Research methodology
The simplest and the most natural
representation of the confused sea surface
would be the linear superposition of many
harmonics travelling in various directions [4].
Spectral analysis is used to determine the partition
of the variance of a time series as a function of
frequency. For stochastic wind wave time
series, contributions from the different
frequency components are expressed in terms
of the frequency spectral density. In practice,
the term spectrum is applied to all spectral
functions such as auto spectrum for one time
series, or cross-spectrum for the two time
series. Frequency spectra are usually estimated
by either of two methods. The first is based on
the Wiener-Khintchine theorem and is called
the Blackman-Tukey procedure. The Wiener-
Khintchine relations link variance functions in
the time domain to those in the frequency
domain. In the second method, called the
Cooley-Tukey method, the direct Fast Fourier
Transformation is used [4].
Data collection
The data for analysis of energy spectral
density is used from wave data collection of two
field measurements in Cu Lao Dung (Soc Trang
province) in March, 2014 and September, 2015
[4]. Every field measurement lasted 14 days and
wave instruments were set up in three or four
stations: one in shallow water, one in muddy flat
and one or two in mangrove forests (fig. 1). The
setup information for wave gauges is shown in
table 1.
Figure 1. Locations of stations in the study site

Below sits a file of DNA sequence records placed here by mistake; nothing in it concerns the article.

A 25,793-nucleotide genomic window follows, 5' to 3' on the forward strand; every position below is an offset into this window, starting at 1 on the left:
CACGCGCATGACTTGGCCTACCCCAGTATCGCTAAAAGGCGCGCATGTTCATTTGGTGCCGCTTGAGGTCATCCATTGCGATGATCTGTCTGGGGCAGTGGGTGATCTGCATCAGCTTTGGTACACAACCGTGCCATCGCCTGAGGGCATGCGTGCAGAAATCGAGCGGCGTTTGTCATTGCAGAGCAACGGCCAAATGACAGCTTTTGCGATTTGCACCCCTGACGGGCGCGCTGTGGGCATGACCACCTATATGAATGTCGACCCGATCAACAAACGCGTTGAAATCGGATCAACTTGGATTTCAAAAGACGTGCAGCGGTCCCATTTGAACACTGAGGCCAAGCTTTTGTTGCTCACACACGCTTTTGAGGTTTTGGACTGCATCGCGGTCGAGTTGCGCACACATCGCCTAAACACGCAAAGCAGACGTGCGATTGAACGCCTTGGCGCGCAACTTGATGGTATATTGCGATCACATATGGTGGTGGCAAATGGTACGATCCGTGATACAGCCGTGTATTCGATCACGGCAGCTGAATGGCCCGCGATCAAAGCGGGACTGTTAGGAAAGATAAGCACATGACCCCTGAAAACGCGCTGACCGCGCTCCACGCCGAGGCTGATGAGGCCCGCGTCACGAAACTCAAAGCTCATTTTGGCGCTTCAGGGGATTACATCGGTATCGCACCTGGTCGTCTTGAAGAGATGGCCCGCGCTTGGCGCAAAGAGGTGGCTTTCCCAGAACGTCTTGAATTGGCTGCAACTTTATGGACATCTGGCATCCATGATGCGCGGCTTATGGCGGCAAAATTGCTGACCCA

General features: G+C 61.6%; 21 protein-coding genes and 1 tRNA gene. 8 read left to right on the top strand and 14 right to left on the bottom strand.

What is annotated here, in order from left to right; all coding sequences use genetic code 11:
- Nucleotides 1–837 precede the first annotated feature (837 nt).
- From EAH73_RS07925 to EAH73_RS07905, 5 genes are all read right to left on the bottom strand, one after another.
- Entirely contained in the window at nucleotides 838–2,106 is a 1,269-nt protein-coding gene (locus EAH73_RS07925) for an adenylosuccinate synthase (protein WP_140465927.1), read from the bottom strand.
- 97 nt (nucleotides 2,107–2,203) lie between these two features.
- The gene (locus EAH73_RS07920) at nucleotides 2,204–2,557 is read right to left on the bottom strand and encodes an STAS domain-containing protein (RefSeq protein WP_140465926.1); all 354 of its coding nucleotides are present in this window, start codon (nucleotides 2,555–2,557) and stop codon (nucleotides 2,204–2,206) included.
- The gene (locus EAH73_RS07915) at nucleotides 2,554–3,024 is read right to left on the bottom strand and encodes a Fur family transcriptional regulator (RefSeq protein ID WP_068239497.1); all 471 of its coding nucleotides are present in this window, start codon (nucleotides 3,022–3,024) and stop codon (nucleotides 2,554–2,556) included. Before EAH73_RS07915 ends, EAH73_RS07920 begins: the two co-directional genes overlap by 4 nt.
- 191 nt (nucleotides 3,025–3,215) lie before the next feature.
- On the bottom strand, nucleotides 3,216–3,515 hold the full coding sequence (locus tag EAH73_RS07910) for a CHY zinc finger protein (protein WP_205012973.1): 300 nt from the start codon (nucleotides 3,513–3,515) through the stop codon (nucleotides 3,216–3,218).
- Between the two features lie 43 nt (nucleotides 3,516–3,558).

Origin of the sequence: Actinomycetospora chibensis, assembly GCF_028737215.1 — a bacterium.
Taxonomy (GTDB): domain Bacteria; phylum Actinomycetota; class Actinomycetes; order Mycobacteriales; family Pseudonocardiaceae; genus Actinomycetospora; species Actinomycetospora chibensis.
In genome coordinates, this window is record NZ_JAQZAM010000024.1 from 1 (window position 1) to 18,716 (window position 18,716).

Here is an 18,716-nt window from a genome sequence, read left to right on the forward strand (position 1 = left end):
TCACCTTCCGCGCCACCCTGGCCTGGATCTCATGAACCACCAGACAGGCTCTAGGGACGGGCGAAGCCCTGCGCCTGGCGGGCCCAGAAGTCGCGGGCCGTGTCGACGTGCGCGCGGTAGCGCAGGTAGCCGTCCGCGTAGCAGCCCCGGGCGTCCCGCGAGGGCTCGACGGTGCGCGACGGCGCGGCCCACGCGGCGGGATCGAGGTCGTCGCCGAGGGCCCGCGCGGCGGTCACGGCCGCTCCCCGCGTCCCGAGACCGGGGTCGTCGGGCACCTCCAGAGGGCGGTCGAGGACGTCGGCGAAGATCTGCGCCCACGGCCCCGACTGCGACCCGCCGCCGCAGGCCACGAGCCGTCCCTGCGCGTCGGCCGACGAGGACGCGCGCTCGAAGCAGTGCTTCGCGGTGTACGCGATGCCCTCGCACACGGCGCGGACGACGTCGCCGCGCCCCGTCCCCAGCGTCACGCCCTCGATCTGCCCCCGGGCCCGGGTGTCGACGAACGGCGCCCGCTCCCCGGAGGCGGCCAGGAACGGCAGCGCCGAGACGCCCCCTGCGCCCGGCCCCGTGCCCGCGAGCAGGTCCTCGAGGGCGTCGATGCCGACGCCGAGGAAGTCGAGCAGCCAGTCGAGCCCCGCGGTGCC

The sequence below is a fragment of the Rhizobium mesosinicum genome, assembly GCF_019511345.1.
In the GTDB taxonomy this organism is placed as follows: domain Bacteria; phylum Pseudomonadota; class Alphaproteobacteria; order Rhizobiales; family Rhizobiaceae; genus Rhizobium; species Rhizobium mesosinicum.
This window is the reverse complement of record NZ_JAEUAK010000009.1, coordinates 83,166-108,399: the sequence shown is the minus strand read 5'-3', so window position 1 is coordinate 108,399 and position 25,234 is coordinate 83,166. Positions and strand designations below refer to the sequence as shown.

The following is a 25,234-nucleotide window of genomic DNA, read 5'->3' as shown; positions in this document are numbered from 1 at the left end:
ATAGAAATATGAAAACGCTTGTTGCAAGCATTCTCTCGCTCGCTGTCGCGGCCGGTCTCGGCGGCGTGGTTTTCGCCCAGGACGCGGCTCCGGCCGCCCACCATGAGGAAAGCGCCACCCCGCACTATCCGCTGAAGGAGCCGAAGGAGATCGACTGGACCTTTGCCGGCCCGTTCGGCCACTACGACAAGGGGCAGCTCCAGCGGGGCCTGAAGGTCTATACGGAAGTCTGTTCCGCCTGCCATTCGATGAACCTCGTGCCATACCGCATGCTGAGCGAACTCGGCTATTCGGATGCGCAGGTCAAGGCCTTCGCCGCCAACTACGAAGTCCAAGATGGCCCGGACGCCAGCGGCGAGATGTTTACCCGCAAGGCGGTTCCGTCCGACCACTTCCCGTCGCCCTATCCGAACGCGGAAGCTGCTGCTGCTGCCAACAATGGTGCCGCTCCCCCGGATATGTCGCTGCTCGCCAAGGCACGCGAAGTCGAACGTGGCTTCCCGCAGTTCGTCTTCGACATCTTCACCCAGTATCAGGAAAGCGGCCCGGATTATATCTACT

Analysis of wave spectrum by Blackman-Tukey
15
Table 1. Information of instrumental settings
Stations ST Wave types Settings
Shallow water station ST0
10
o
22’46.4”N
106
o51’57.1”E
Valeport MIDAS DWR 27111
(UK)
Burst: 30 minutes Rate: 4 Hz
Wave burst: 2048
Muddy flat station ST1
10
o23’26.8”N
106
o52’48.0”E
RBR (USA)
Burst: 30 minutes
Rate: 4 Hz
Samples: 2048
Mangrove forest stations ST2, ST3
10
o23’27.8”N
106
o
52’49.0”E
AWH-USB (JP)
Burst: 30 minutes
Rate: 10 Hz
Samples: 4800
RESEARCH RESULTS
Blackman-Tukey methods
Choosing the lag number m for calculation of
autocorrelation function
In order to calculate the frequency
spectral density by using BT method, the
autocorrelation function must be determined
[5]. The high correlation depends on the
chosen value of lag number in the record.
Usually, the m value used is not more than
n/5 where n is the number of collected
samples [6]. However, it is necessary to
choose the lag number m for wave spectral
analysis.
(a)
(b)
Figure 2. Autocorrelation function (a) and corresponding frequency spectral density (b)
with different m values: 640, 512, 384, 256 and 128
Le Nguyen Hoa Tien et al.
16
(a)
(b)
Figure 3. Autocorrelation function (a) and corresponding frequency spectral density (b)
with different m values: 32, 48, 64, 80, 96, 112 and 128
According to wave instrumental settings in
three different stations (table 1), there are at
least 2048 samples in every record in collected
data series. Therefore with n = 2048, the lag
number m is chosen about 409 (i.e. not more
than n/5).
The autocorrelation function in time with
different m = 640, 512, 384, 256 and 128 is
given in figure 2a. Results shows that the
correlations are irregular and unstable when m
is larger than 128. As a result, the
corresponding frequency spectral density
(figure 2b) has two lobes and the spectra get
more noises as m is larger. It can be said that
the spectra are the most stable when m is 128.
Similarly, the different correlation
functions are considered with different m of 32,
48, 64, 80, 96, 112 and 128 (fig. 3). Figs. 3a
and 3b show the autocorrelation function and
corresponding spectral density with different m
values. It can be seen that those figures give the
high and stable correlation. The smaller m
value gets, the weaker the correlation is.
Therefore, the peaks of spectral energy density
also decrease in accordance with m value.